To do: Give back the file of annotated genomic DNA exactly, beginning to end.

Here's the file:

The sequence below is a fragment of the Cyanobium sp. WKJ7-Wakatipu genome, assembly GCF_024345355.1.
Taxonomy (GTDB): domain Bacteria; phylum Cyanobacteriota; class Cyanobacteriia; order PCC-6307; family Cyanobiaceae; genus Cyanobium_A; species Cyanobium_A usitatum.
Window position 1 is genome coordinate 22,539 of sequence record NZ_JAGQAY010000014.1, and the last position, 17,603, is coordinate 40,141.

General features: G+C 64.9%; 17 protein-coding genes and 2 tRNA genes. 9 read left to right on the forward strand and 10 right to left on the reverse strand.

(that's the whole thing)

The sequence below is a fragment of the Cyanobium sp. WKJ7-Wakatipu genome, assembly GCF_024345355.1.
Taxonomy (GTDB): domain Bacteria; phylum Cyanobacteriota; class Cyanobacteriia; order PCC-6307; family Cyanobiaceae; genus Cyanobium_A; species Cyanobium_A usitatum.
Window position 1 is genome coordinate 22,539 of sequence record NZ_JAGQAY010000014.1, and the last position, 17,603, is coordinate 40,141.

General features: G+C 64.9%; 17 protein-coding genes and 2 tRNA genes. 9 read left to right on the forward strand and 10 right to left on the reverse strand.